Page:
Toad Crossings

What is a toad-crossing ?

Toads spend the majority their year on land, in woodland, hedgerows and gardens. They are nocturnal creatures, and hibernate each winter in frost-free undergrowth or holes. Every Spring they must return to the water for reproduction.

Toads have been following this cycle for thousands of years; it is only in the last century that they have encountered significant road traffic during their annual migration.

Every Spring, thousands of toads are accidentally killed as they undertake their night-time crossing of the roads across the United Kingdom. There is strong evidence to suggest that the UK population of toads is decreasing, and although it is unlikely that road deaths are the cause, this risk is certainly now a factor affecting the toad's conservation status.

Toad crossings aim to minimise the number of road deaths, and to reduce the negative impact of the human environment upon these popular amphibians.

What happens at a toad-crossing ?

Common Toads (Bufo bufo) in amplexus, crossing a road.

Toad crossings are manned by volunteers for a few spring nights, every year, in late February or early March, usually following a rainy day. The volunteers use buckets to collect any frogs, toads or newts which attempt to cross roads, and safely transport them to the destination side of the road.

Required equipment includes buckets (for transporting the amphibians), torches for visibility and to find the animals, high-reflective vests (supplied by ARG UK) and a thermos flask filled with hot chocolate, or the drink of your choice !

Each registered crossing has a volunteer organiser, and many crossings have been manned by the same group of people for many years. Although the crossings are only active for a few days per year, they can provide a good basis for a social experience, as most volunteers are local people, that you may not have the chance to meet in daily life.

Recording the number of toads seen is a critical activity as this provides the evidence needed to determine population changes. You can view data from SARG toad-crossing sites by clicking on the site number in the table below.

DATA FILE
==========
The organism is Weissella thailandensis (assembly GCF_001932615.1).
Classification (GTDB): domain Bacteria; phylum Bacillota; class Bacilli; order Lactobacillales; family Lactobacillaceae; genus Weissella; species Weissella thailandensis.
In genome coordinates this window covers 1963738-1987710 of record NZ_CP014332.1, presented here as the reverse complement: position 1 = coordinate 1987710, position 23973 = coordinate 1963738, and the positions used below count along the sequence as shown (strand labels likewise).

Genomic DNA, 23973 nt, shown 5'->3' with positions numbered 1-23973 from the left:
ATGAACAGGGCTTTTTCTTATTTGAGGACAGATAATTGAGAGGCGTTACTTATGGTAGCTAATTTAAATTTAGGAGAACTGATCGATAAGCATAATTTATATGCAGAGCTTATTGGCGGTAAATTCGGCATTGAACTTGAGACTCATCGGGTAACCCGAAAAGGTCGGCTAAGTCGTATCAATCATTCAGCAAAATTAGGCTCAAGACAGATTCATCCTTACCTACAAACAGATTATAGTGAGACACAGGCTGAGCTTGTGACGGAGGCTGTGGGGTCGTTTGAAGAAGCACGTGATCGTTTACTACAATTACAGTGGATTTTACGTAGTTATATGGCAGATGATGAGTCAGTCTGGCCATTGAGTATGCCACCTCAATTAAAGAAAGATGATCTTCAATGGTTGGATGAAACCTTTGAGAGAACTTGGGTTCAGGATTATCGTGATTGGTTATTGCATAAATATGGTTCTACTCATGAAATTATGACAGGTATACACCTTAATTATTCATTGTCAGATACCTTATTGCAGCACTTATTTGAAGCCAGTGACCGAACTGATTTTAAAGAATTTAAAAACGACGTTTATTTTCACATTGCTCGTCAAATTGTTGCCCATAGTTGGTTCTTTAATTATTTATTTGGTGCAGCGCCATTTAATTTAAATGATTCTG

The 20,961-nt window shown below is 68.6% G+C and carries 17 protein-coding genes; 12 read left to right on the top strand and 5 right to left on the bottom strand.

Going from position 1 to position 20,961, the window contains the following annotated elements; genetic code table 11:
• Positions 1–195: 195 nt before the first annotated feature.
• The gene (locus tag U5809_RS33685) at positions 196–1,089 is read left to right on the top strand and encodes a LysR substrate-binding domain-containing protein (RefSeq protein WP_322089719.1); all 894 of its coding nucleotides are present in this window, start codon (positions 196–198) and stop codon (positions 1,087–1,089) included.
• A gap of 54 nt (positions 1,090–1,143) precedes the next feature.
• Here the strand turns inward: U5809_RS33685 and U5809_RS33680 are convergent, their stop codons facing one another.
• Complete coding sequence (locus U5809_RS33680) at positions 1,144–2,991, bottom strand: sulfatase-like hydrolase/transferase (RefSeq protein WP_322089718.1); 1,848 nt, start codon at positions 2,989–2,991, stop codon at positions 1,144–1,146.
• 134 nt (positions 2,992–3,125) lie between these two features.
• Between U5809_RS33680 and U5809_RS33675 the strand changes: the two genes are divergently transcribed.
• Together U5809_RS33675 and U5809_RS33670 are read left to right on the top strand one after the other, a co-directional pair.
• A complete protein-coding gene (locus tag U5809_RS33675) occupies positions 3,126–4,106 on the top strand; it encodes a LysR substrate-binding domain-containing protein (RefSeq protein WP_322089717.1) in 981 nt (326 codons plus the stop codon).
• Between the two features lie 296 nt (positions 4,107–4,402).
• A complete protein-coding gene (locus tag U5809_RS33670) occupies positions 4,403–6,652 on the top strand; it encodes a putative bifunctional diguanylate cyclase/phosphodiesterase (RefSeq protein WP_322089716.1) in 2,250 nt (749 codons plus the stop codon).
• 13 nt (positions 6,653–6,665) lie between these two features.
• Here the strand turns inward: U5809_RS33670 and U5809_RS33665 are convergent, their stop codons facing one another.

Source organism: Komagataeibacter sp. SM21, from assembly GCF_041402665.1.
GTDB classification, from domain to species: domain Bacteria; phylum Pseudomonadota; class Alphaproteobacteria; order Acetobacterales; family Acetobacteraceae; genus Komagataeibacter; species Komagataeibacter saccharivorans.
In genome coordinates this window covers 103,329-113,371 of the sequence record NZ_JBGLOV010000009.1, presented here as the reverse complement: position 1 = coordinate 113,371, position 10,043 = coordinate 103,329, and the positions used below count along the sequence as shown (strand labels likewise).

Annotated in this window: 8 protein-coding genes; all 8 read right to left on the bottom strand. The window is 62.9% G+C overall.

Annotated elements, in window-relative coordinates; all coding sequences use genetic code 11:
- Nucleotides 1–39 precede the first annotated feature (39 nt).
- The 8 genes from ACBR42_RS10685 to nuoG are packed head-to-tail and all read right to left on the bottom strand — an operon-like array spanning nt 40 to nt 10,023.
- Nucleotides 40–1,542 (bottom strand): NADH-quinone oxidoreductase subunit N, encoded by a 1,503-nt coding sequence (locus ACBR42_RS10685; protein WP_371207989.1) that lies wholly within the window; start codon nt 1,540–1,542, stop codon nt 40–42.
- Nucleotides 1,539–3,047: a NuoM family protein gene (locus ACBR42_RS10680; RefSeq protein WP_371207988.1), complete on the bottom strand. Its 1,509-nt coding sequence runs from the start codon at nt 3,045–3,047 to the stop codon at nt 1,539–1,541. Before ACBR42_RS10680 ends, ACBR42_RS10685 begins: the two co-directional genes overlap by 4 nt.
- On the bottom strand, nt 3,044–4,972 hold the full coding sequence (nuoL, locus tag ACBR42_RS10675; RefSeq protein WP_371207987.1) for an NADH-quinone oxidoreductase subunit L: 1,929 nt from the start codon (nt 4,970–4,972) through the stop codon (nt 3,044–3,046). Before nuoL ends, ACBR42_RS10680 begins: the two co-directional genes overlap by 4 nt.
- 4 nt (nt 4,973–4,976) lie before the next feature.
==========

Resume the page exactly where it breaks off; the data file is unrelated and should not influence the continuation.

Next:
SARG co-ordinates the volunteer effort across the county that organises, resources and records activities at the following registered Toad-crossing sites:

Click map for interactive pan and zoom map

No.SiteTownGrid Ref.Borough
1Bolder Mere, Old Lane, Wisley LaneWisleyTQ073583Guildford
2Waterloo Pond, Chilworth RoadChilworthTQ042478Guildford
3Bridge RoadCobham 1TQ106595Elmbridge
4HeathfieldCobham 2TQ132602Elmbridge
5Earlswood Lakes, Woodhatch RdReigateTQ271453Reigate & Ban.
6Prune HillEghamTQ000720Runnymede
7Chequers Pond, West End LaneEsherTQ128638Elmbridge
8Ferry LaneSheppertonTQ074663Spelthorne
9Dean RoadGodalmingSU967446Waverley
10Miles's HillHolmbury St. MaryTQ112438Mole Valley
11Littleton LaneLittletonSU981475Guildford
12Marl Pond, Scotts HillOutwoodTQ326452Tandridge
13The Long RoadRowledgeSU830431Waverley
14Shalford Pond, King's RoadShalfordTQ004469Guildford
15Woodhill Lane / Stroud LaneShamley GreenTQ043435Waverley
16Outwood LaneBletchingleyTQ327503Tandridge
17West Drive, Wentworth EstateVirginia WaterSU978669Runnymede
18Scotts Grove RoadWest End 1SU962603Surrey Heath
19Benner LaneWest End 2SU949612Surrey Heath
20Windsor Great Park, Bishopgate RdOld WindsorSU985720Runnymede
21The DriftEast HorsleyTQ096554Guildford
22Christ Church RoadEpsomTQ187609Epsom & Ewell
23Oast RoadOxtedTQ397514Tandridge
24Pennypot LaneChobhamSU958607Surrey Heath
25Hollow LaneAbingerTQ118469Mole Valley
26The Mount, Kings Road plus othersCranleighTQ065388Waverley
27Effingham Common RoadEffinghamTQ110550Guildford
28Wonham Mill, Wonham LaneBetchworthTQ223486Mole Valley
29Salt Box RoadGuildfordSU990530Guildford
30Chandos RoadEghamTQ025715Runnymede
31Peaslake RoadPeaslakeTQ090434Waverley
32Balchins LaneWestcottTQ135485Mole Valley
33Plough LaneEwhurst GreenTQ095395Waverley
34Bletchingley RoadMersthamTQ525305Tandridge

If you are interested with helping out at any of these toad-crossing sites; please contact Danial Winchester, SARG Amphibians Officer on

If you are aware of a toad-crossing location, that is not listed above, and believe it should be considered as an official crossing site: please download this form and submit it to the address listed.